Time for a bloggin,
At this time of 4:12 pm on Friday April 13 I find myself passenger on the north bound motorway heading back to Anahata Community. Strangely naïve, we headed from our new rental home in Point England in the south eastern urban area up to the North Shore at commute time. Its been a hectic and emotionally challenging day. We had our first night in our Normal little house by the Tamaki river-bay. Leaving Anahata, the community where we lived for almost 6 months. Anahata is on 18 acres about 15 km north of Auckland, New Zealand. We landed there after an extensive 4 month tour of both Islands of New Zealand. We had ran out of money and the desire to roam about.
The experience of living ‘in community’ taught my husband and I some very valuable things. The first that comes to mind today is the favourable aspect of the efficiency and “buying power” of group coordinated living. The hard part at Anahata was the wide difference of ambitions, energy output, personal standards and preferences. For example: while almost everyone likes a nice clean, organized and well stocked kitchen, not everyone is willing to put energy into creating and maintaining it. There are meldings of delightful insights, humor, emphatic dogmas and lots of history constantly surging forward and receding like an organism’s grooving undulation. As an extremely controversial (read- scandalous) operation Centerpoint, (the predecessor community of Anahata’s aging site) had a guru/ followers structure going. As a radical response after some sex and drug violations and indictments the next group swung widely the other way and made all of the group decisions by consensus. This arduous method was just too much for the mish mash or to be nicer, miss match of 20 people who lived there. When new ideas or changes were proposed, they needed unanimous approval as defined in the Anahata’s constitution (which I saw observed as a fair-weather document). Needless to say, any opposition could stall them out (even unfounded, hysterical, convoluted or otherwise biased by historical differences between members) could stall them out. The response to this was frustrated obedience, but more likely, various shades of disregarding the rules. When a critical mass of folks in a community do what serves or betters themselves rather than the group plan it really catches on and let the lawless rumpus begin! This was certainly not in the manner of the power drunk lords of Centerpoint, but notably irritating nonetheless. I tallied up my hours of volunteer effort to keep things flowing humanely and deliciously at Anahata and it was an embarrassing martyrly number in the low 20s per week. Anyway, that chapter is closing now. The only dishes Ill be scoffing at are my own. Food I buy for tomorrow’s dinner will not be consumed in an early morning feed with eyes at half mast, dishes left to further mock the miserly cook/shopper. Yes, the transition from Community to private home has its advantages.
It would not be fair of me to fail to mention some of the positive sides of the commune coin. There are moments of spontaneous harmony and levity that coalesce in community living. I have a few that come to mind in reflection on living at Anahata. The day when a coincidental group of us headed down to the walnut trees to collect some nuts is a fond memory. It was a lovely autumn day as seven or so of us wandered down the driveway in offhanded conversation. I felt the hunter-gatherer anticipation rising in me. When we got to the trees, which were at least 25 years old, we began to pick up the nuts that had fallen on large sheets of cloth David had laid down to make the task easier. Not long after the gathering began the lovely and soulful sounds of a bagpipe started up from only a short distance away in a neighbouring park. It was the perfect soundtrack to the impromtu party we were having. There were theories about which nuts to take and which might not be good due to having been on the wet ground around or under the cloths. I tried to conform to the strategies, being a good Aquarian, but soon there were contradictions and any manner and all the nuts were going in the baskets. Such is the way in community. Everyone has an idea that they think is right, even if they are in a quiet war with someone undoing it for their own better way they will keep going with it. I think these contradictory methods get addressed more in a marriage or as roommates, because of the proximity and the small number of people there could be to clarify with. In a community you could really go crazy if you had an eye for efficiency, safety, cleanliness, aesthetics or whatever and you wanted others to see it the same way. I guess that is unless you are the Guru of the operation, in that case, you’d be set!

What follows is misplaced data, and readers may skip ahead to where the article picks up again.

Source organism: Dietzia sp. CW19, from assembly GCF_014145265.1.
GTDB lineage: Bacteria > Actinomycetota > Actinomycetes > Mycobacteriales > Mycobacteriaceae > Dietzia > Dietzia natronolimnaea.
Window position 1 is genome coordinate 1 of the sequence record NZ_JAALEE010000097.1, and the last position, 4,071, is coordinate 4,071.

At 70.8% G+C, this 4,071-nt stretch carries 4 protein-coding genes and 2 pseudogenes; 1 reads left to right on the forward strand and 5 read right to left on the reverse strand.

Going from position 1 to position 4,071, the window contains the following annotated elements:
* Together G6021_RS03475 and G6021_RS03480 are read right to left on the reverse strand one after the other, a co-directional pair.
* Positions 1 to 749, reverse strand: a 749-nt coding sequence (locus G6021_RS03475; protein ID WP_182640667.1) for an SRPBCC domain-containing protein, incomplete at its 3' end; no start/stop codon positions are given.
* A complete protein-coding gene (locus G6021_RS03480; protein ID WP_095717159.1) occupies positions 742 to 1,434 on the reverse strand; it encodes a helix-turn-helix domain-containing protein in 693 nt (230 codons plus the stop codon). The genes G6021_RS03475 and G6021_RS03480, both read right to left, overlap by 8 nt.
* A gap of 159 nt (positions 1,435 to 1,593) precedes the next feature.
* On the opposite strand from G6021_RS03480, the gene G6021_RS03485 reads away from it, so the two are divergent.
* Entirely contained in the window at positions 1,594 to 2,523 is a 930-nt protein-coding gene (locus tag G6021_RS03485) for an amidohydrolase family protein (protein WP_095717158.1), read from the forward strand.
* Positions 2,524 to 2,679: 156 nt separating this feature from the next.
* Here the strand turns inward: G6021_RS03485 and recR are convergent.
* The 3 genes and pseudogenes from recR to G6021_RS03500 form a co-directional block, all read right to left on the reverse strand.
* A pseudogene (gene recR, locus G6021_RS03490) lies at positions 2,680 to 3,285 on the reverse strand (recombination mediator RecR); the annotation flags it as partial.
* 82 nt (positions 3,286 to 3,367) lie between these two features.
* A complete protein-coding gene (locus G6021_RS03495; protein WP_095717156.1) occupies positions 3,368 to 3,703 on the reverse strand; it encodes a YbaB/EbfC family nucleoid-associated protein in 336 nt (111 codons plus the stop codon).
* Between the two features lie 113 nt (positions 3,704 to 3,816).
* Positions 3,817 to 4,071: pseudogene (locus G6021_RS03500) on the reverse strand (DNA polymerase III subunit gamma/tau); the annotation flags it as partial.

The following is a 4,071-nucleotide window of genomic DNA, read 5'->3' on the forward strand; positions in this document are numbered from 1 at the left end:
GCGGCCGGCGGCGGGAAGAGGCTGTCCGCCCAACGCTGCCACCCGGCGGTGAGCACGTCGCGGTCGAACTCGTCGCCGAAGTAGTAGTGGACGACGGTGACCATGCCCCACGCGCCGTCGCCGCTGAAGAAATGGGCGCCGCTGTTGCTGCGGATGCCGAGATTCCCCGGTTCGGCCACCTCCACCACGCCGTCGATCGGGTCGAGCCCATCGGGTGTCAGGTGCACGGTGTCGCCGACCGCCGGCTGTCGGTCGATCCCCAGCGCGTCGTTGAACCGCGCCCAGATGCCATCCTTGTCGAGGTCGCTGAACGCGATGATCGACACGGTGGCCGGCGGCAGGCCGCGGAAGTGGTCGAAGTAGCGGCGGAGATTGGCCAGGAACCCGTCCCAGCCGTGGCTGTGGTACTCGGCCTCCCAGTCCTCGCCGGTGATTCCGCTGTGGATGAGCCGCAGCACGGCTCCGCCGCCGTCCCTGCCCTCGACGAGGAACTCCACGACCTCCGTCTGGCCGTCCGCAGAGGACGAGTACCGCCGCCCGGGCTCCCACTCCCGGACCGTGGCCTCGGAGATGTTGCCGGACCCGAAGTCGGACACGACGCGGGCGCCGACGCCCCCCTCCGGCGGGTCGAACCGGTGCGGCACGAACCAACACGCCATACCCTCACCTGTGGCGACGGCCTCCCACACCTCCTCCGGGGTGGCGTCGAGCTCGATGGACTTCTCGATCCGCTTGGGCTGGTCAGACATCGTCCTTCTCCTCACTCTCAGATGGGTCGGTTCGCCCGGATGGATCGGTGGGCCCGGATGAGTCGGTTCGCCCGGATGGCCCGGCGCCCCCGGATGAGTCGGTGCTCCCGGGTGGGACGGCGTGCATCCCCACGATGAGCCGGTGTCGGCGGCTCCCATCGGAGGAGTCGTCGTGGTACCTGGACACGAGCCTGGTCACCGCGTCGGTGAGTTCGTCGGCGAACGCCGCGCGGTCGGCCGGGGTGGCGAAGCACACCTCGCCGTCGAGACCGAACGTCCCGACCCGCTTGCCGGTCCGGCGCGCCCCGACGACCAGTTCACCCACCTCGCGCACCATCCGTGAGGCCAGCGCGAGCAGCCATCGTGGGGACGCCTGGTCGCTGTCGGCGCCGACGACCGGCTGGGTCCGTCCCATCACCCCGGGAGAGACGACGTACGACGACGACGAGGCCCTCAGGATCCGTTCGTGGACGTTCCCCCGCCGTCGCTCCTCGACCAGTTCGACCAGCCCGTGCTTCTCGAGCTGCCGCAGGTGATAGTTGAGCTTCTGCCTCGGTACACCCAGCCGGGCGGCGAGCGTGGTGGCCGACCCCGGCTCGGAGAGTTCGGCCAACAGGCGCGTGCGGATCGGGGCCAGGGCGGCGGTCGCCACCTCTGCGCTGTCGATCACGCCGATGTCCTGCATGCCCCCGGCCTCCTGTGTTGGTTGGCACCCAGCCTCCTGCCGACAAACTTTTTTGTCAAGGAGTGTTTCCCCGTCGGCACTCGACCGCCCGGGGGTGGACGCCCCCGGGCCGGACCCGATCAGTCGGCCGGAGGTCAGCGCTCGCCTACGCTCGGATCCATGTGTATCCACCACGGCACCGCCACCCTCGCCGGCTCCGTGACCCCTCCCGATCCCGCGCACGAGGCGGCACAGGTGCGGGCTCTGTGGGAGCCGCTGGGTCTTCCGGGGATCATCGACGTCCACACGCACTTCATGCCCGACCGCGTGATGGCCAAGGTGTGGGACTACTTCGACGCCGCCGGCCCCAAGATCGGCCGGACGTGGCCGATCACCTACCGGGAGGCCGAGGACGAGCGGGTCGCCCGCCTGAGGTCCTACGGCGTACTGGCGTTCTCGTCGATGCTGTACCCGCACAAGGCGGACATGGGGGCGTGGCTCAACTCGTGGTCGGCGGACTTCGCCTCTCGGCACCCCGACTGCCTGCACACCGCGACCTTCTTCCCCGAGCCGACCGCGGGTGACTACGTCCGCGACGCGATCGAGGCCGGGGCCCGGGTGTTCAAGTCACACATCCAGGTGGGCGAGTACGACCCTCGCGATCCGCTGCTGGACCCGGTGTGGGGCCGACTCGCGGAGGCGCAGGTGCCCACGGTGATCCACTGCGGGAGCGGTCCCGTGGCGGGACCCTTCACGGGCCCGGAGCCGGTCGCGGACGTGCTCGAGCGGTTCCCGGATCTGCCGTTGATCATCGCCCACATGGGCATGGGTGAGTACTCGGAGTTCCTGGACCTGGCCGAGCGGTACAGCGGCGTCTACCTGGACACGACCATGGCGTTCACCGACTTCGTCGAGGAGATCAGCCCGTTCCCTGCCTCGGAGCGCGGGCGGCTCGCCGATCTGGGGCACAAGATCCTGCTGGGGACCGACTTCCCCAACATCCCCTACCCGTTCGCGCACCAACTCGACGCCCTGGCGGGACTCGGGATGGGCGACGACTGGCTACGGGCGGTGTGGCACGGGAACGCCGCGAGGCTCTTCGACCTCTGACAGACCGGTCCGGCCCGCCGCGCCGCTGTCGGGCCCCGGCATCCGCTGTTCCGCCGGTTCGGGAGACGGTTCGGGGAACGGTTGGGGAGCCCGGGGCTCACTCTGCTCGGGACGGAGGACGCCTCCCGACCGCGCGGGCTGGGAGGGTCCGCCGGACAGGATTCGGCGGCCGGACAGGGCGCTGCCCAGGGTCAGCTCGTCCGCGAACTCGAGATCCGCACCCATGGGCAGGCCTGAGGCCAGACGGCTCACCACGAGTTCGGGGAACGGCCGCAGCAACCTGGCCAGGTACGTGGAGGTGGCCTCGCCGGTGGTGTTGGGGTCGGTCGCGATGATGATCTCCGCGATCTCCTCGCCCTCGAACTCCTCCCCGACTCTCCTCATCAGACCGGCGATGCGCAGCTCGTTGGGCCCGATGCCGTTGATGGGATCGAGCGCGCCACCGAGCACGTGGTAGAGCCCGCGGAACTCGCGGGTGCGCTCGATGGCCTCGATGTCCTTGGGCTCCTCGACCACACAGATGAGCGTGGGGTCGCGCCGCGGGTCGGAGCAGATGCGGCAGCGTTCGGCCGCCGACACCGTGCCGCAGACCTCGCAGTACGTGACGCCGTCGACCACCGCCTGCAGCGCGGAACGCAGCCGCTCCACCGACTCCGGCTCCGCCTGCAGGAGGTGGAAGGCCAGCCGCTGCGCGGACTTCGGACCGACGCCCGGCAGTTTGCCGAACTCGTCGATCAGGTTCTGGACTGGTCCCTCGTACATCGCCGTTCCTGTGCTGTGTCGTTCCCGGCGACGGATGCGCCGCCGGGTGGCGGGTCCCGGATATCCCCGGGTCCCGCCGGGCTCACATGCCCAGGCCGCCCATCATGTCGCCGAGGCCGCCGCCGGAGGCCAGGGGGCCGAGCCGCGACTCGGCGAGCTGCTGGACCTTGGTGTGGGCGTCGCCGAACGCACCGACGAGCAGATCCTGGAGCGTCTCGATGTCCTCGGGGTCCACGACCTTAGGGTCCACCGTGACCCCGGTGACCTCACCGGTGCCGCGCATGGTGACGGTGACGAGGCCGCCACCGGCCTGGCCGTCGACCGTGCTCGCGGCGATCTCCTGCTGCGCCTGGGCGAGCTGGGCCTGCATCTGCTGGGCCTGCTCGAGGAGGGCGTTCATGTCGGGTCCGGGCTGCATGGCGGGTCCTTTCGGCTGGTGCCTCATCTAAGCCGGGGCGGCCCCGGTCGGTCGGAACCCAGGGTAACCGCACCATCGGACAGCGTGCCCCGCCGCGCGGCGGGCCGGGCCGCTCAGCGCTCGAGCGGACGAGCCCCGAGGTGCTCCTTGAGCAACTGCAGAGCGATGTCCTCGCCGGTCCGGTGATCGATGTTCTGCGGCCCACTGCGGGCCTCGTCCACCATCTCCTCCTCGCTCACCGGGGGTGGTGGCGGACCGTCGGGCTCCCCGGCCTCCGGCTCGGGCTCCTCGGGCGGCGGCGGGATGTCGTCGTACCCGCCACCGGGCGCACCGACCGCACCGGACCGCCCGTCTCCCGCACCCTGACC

One other nice thing that happened at Anahata is that I made friends with a Chinese friend’s mother. She came from China for what we thought was to be a short visit and stayed for months. I eventually learned that she was recouperating from breast cancer surgery in the company of her daughter, Tong. Her name is Dao Jung. For a long time I grossly mispronounced her name as Doa Ching- CHING, like a hungry cash register. She never flinched or asked her daughter to clarify her name for me. Now that I think of it, she calls me “Katy” which is a name that people give me, usually to my dismay. It never bothered me that she called me that, either. She adored my little ones and doted on them with hugs and gifts. One night having accepted an invitation to the cocktail realms of Josef’s hut, Jordan and I had left the kids with a video in the library for a short visit up the hill. After a few minutes I got that mother’s intuition nagging at me to check on them. I dashed down the hill to find Lillian inching into a steamy hot bath someone had filling in the bathroom outside our rooms. I turned the water off, collected Lillian and her clothes and decided to search for the person who had been drawing the bath to tell them it was full and I had turned it off. I found Dao Jung and mimed the incident to her. She didn’t have a clue, turns out, since she didn’t even know there was a bathtub at the time. I wonder what she thought I was saying with my gestures. Our communications got much better after that. She taught me to make Chinese dumplings, which are actually quite simple to do. Together, we often became a cooking team. Her diet was quite healthy and very different than the other European diets around her. She ate a rice based breakfast each morning, usually with fresh vegetables and some highly seasoned meats. Spice was a routine element and I’ve come to enjoy the fiery toasted chili and peanuts in oil condiment she favors at almost every meal. As her vocation, Dao Jung was a physician in China, trained under the Communist regime. Lots of people never tried to communicate with Dao Jung since she spoke very little English. What a caring warm soul they missed out on. Once I gave her some green beans Id grown in the garden. I knew she would appreciate the beans for the vegetable they were but also the home grown aspect. I put them on the shelf belonging to Dao Jung and Tong. The shelf was a real museum to a foodie like me, plenty of new ideas and oddities to note. Later that night, I found a lovely dish of Chinese style green beans with some sort of unfamiliar meat, possibly pork belly. It was just delicious. For those of you gasping at the idea of pork belly, RELAX- you’ve probably had it many times, salted and cured or smoked as bacon. Dao Jung also began a steady flow of garments for me over time. Most of them just weren’t ‘me’ but I didn’t have the heart to tell her. I even strategically wore them sometimes in the morning when I was likely to see her. My politeness training can be a little ridicules, I admit. I miss Dao Jung looking from a few days out of the community. Ill have to give her a call and put on one of those silly vests she gave me for a visit.